-Repeat this action until the object is dislodged.
-Do not slap the victim back as this can make matter worse.
When the victim is a child follow these steps:
-Lay the child down on the floor, face up and kneel at their feet or hold an infant on your lap facing away from you.
-Place the middle and index fingers of both your hands below his or her rib cage. Press into the victim’s upper abdomen with a quick, gentle upward thrust.
-Repeat until the object has been expelled.
If you are choking yourself you can follow these steps to save yourself from choking:
-Make a first and place the thumb side of your fist against your upper abdomen.
-Grab your fist with your other hand and press into your upper abdomen with a quick upward thrust.
-Repeat until the object is expelled.
-Alternatively you can leave other a fixed object like a table edge, railing or chair and press your upper abdomen against the edge to produce a quick upward thrust. Repeat until the object is expelled.
Always make sure to call emergency services immediately and remain with the victim constantly as they may require CPR if the object is not cleared with these steps.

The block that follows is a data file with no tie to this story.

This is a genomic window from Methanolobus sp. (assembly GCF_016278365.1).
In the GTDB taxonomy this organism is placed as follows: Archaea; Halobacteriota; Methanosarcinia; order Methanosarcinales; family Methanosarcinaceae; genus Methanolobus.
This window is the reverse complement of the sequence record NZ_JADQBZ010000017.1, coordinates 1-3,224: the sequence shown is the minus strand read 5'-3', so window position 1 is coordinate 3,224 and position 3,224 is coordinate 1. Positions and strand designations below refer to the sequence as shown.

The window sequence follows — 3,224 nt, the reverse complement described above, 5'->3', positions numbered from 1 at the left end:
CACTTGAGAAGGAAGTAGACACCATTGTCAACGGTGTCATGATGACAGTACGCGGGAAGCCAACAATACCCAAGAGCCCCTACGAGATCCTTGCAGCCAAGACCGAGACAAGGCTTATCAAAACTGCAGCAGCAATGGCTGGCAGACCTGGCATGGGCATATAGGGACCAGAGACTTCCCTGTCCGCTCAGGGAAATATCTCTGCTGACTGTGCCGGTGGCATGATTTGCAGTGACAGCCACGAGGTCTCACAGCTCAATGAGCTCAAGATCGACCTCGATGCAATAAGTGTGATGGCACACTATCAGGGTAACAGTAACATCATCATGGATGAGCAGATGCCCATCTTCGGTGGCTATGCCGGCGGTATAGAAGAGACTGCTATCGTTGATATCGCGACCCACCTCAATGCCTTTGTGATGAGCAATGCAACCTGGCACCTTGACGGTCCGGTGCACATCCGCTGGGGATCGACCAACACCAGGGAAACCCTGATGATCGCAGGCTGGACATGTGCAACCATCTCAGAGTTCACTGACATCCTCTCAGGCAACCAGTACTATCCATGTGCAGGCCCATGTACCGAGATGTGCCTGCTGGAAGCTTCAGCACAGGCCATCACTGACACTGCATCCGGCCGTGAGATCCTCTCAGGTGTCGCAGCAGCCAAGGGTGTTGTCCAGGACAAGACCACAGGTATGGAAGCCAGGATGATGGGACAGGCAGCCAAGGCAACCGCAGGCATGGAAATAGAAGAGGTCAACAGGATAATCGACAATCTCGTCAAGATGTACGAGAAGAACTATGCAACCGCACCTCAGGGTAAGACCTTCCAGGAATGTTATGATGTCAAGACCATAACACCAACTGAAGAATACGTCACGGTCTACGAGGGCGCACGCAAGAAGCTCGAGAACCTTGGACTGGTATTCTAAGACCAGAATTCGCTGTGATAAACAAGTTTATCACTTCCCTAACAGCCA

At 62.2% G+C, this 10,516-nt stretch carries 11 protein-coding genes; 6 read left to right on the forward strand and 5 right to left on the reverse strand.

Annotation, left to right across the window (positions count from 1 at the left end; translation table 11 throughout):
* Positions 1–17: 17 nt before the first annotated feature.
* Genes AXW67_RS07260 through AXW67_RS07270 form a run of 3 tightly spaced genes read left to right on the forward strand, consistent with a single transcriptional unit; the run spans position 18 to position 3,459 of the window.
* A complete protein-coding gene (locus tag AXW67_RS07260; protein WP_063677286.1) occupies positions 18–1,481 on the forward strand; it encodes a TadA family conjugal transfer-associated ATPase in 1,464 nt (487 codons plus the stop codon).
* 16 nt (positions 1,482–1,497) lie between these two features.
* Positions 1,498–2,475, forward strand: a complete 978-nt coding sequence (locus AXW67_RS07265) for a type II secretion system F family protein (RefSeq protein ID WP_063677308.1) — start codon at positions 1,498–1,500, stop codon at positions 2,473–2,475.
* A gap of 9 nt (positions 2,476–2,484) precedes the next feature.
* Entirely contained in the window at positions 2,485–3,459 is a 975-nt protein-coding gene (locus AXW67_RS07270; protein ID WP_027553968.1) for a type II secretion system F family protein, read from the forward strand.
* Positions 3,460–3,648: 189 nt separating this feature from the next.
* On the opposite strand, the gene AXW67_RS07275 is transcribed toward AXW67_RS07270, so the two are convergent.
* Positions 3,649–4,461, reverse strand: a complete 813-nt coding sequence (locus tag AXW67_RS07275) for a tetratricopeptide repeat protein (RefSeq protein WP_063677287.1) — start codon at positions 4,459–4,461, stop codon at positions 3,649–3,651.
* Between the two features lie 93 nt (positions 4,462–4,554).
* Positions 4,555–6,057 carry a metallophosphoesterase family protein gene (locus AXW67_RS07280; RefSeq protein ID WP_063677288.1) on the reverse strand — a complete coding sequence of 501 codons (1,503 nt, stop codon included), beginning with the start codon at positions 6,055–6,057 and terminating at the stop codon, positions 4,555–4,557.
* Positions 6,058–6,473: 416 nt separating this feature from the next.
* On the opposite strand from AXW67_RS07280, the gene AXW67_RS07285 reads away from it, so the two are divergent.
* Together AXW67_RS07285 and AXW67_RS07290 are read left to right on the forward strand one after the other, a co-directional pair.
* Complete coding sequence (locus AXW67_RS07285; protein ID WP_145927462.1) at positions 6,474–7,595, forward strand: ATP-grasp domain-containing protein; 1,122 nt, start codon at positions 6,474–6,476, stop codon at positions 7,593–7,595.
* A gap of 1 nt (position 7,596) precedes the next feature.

Make sure the victim also sees a doctor after the rescue to make sure all is fine with him or her.
Please note that I am not a medical professional and this post is intended to offer general guidance only. Every effort has been made to provide the most current information, however errors and omissions may still occur.
Please act responsibly and safely at all times by calling 911 (or 000 in Australia) in the event of any emergency and seek the advice of a medical professional when required.
Does your child know everything they need to succeed in life?
This book provides information on all the important life skills they need to succeed both inside and outside of the home. Check it out here.